New decision by Abu Dhabi Department of Health will expand patients’ medicine choices, reduce expenses
Abu Dhabi: Pharmacies in Abu Dhabi have been told to dispense generic medicines to all patients and people who prefer a specific brand will have to pay the difference in price, according to a new decision by the health industry regulator.
A new regulation now mandates the dispensing of generic medicines as the first choice by pharmacies in the emirate, with the move expected to boost the local and regional pharmaceutical industry while offering customers more choices.
The regulation, circulated by the Abu Dhabi Department of Health among health care providers, pharmacies and insurance companies on July 23, will come into effect on September 1. From then on, pharmacists will have to dispense generic drugs, which are typically produced locally, to patients.
Patients who prefer medicines of a specific brand or trade name will still have the option to purchase the medication, but will have to pay the difference in price between the branded medicine and its generic variety.
To ensure efficient implementation, the department — which regulates health care in the emirate — has already reviewed the prices of drugs available on the market. According to a recent statement, it has also developed reimbursement prices that expand the patient’s medicine choices.
As per standard practice in the emirate, physicians have long been allowed to only prescribe medicines using the name of the active pharmaceutical ingredient. “This is standard international practice, and prevents physicians from promoting a particular pharmaceutical brand. In addition, different countries may have different trade names for a medicine but the active chemical substance would remain the same, thus preventing any confusion,” said Dr Mohammad Waseem Akram, director of medical affairs at Universal Hospital.
For instance, a patient requiring an antihistamine to treat his cold will receive a prescription from the physician for loratadine, the generic form of the medicine. Medicines with loratadine as the active chemical substance can be produced locally and regionally, or by patented multinational pharmaceutical companies. The new decision will, however, encourage the dispensing of medicine’s generic versions, ideally ones that are produced locally.
“Generics have the same efficacy as the originally patented medicine. One example for a generic loratadine could be Neoday, which is produced in the UAE. On the other hand, if the patient wants Clartin, (produced by the Germany-headquartered firm Bayer), they will still have the option to get it, as long as they pay the difference in the price,” explained Dr Diab Kurdi, head of pharmacy at Burjeel Hospital.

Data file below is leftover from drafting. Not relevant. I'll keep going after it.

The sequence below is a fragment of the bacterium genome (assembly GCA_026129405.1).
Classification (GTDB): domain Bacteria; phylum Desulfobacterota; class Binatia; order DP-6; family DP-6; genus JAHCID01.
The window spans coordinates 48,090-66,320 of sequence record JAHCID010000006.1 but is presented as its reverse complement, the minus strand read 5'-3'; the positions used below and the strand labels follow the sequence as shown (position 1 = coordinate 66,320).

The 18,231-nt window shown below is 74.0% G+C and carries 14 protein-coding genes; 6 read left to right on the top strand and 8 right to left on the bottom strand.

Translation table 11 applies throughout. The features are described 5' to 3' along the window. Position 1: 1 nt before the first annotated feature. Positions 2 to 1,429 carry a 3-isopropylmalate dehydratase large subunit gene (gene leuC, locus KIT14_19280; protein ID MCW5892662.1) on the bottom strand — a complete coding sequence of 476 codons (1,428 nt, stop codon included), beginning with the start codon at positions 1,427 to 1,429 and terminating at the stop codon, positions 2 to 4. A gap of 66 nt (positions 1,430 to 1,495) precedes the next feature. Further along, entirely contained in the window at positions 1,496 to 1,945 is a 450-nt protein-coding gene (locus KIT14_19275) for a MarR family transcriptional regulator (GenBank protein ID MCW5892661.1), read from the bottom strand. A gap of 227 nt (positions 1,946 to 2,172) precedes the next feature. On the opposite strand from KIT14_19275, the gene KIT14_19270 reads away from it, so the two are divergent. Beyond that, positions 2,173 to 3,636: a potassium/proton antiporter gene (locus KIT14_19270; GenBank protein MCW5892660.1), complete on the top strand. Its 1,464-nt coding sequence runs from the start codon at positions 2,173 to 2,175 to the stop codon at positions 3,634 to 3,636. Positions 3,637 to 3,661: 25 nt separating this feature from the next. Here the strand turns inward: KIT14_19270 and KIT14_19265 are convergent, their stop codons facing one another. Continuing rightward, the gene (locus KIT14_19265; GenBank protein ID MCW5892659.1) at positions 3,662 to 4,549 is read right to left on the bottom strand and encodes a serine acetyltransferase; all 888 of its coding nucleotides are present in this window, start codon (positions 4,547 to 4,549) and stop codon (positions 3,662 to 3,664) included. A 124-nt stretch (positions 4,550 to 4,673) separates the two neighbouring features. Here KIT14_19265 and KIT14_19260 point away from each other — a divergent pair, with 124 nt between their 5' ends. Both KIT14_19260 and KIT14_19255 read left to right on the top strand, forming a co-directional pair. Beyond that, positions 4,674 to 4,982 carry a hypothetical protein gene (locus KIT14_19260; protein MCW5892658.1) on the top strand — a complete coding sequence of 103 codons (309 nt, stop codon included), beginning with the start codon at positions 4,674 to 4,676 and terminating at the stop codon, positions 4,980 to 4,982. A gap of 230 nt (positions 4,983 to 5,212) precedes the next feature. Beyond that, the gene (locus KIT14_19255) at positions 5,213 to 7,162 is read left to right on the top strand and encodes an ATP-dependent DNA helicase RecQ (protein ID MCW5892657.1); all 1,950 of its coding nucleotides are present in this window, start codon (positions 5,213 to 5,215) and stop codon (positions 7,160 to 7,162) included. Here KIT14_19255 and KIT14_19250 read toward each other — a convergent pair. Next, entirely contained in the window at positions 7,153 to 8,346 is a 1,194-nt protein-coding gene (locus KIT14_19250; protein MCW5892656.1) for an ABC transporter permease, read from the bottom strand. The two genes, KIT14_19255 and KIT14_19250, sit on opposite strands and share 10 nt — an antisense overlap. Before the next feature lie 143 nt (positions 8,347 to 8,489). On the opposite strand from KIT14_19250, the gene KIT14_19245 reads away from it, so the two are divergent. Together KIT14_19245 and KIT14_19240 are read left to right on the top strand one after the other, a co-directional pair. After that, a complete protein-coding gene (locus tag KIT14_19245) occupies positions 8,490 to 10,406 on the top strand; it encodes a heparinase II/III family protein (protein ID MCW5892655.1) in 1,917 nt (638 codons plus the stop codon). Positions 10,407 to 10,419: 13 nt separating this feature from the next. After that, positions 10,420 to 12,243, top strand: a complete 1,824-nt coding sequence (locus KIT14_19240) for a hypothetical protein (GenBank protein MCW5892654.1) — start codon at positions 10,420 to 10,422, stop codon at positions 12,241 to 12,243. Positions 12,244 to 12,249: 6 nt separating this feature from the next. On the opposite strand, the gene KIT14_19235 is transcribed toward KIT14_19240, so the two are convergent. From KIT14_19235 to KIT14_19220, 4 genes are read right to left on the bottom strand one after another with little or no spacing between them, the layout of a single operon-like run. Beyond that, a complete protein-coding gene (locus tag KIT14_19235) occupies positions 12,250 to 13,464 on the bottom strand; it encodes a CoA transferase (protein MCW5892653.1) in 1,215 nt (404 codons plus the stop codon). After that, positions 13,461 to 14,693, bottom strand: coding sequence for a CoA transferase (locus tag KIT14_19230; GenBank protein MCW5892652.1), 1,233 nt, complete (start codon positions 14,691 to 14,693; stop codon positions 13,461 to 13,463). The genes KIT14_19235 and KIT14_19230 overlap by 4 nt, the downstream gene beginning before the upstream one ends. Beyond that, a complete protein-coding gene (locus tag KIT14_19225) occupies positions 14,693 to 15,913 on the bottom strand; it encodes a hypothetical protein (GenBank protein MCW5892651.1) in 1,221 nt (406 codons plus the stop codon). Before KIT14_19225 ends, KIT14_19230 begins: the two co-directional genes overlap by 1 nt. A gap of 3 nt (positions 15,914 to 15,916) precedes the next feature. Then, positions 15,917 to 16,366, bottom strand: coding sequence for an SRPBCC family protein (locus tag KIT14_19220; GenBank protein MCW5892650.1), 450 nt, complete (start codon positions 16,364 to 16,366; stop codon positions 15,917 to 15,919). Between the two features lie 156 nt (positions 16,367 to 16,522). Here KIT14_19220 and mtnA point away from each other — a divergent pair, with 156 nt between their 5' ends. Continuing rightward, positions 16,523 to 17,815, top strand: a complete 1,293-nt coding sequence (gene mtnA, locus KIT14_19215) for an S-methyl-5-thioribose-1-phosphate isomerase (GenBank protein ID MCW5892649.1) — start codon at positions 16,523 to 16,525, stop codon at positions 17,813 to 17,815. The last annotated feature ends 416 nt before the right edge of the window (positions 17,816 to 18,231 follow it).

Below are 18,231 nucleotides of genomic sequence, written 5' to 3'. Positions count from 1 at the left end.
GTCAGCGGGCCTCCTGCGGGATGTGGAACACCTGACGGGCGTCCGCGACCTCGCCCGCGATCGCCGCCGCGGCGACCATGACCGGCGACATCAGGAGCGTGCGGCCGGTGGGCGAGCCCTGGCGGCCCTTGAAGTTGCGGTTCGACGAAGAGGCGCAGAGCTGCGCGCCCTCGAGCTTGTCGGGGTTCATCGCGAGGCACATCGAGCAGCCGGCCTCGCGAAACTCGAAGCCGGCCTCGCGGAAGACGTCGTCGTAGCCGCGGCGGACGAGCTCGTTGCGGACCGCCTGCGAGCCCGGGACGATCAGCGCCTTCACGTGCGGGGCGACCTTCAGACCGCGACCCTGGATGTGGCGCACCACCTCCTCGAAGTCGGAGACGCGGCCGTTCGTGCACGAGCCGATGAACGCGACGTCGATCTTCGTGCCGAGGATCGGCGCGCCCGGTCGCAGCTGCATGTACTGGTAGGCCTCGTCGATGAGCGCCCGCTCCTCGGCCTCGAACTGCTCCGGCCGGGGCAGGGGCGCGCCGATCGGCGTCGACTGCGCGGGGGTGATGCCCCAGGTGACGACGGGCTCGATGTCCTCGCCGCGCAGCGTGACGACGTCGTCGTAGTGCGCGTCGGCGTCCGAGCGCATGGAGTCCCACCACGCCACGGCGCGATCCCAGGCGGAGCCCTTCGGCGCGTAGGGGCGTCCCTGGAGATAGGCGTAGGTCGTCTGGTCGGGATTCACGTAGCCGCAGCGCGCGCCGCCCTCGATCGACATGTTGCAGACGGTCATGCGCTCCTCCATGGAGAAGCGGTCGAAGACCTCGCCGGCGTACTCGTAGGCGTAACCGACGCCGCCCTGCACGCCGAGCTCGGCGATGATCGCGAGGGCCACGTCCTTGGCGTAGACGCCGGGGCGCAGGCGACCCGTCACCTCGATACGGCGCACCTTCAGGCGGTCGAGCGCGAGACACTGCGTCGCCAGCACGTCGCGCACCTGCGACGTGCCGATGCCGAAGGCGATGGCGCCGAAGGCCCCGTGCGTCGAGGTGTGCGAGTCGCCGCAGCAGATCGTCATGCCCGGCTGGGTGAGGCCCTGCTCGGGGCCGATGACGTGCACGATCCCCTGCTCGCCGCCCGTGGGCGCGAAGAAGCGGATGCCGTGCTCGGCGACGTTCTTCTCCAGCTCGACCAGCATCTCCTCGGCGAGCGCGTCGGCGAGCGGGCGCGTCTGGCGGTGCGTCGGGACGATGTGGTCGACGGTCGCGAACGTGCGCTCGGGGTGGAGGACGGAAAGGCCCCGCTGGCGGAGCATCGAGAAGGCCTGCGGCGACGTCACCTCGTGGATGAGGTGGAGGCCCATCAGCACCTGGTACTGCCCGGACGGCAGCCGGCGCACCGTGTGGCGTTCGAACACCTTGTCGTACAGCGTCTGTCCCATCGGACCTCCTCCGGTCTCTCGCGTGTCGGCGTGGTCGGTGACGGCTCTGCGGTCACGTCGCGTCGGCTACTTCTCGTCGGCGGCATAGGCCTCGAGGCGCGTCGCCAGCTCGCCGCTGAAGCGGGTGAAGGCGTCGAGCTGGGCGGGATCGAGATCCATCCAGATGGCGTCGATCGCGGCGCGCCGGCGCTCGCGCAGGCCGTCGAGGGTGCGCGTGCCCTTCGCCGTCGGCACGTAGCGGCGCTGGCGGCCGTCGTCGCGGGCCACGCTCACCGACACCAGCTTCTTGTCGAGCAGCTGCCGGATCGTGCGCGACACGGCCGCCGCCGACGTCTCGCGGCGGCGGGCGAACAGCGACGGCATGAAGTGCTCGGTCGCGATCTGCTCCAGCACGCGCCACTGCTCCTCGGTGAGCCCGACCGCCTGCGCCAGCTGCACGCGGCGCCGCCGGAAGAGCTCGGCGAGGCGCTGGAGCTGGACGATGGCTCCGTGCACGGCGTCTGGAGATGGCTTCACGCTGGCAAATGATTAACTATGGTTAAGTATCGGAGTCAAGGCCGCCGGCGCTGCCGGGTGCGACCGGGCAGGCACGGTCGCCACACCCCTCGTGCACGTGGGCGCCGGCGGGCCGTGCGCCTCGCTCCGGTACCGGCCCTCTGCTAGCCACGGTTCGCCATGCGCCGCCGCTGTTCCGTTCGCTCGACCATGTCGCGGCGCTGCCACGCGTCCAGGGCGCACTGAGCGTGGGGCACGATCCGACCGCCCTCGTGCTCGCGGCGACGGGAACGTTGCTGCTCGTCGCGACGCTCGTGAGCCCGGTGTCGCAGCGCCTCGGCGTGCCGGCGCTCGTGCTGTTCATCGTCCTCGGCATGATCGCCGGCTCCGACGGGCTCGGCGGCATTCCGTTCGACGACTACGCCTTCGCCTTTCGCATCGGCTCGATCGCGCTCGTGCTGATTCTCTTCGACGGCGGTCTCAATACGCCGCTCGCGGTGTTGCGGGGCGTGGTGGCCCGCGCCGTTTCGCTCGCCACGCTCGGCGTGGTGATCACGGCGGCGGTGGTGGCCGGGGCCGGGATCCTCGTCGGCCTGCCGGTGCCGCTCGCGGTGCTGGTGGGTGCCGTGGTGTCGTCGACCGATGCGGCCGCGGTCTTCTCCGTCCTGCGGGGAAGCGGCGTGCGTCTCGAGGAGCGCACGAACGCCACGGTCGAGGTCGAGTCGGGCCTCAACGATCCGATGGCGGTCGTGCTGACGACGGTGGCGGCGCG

The difference in price between a brand name medicine produced abroad and the generic form of the drug could be as much as 70 per cent, Dr Kurdi noted. “Many patients have to co-pay a certain amount for their prescribed medications, so opting for the generic drug will reduce their expenses. It will also reduce the outlay by insurance providers and encourage local pharmaceutical production and innovation,” he added.
As the department announced in its statement on the decision, dispensing of generic drugs will “open new prospects for broadening the horizons of the local pharmaceutical industry”.
At the same time, some drugs will still be dispensed in their patented form and are excluded from the department’s list of mandated generics, including single source medicines and those with narrow therapeutic windows. “Single source medicines are those that are still under patent and therefore available only from one company, such as the biological medicine Enbrel that is used for the treatment of rheumatoid arthritis,” Dr Kurdi explained.
On the other hand, drugs with narrow therapeutic windows can become toxic or ineffective with small differences in concentration, and their generic variations, when and if available, are usually deemed unsafe.
Generic vs brand medicines
A generic drug is a pharmaceutical drug that has the same chemical substance as the originally developed and patented innovating drug. Generic drugs are allowed for sale after patents on the original drugs have expired. Because the active chemical substance is the same, a generic medicine is believed to have the same level of efficacy as the patented medication. It may, however, differ in manufacturing process, formulation, colour, taste and packaging.
A brand name drug is produced by a particular company. With reference to this decision by the Department of Health, these brand name medicines are those that are typically produced abroad.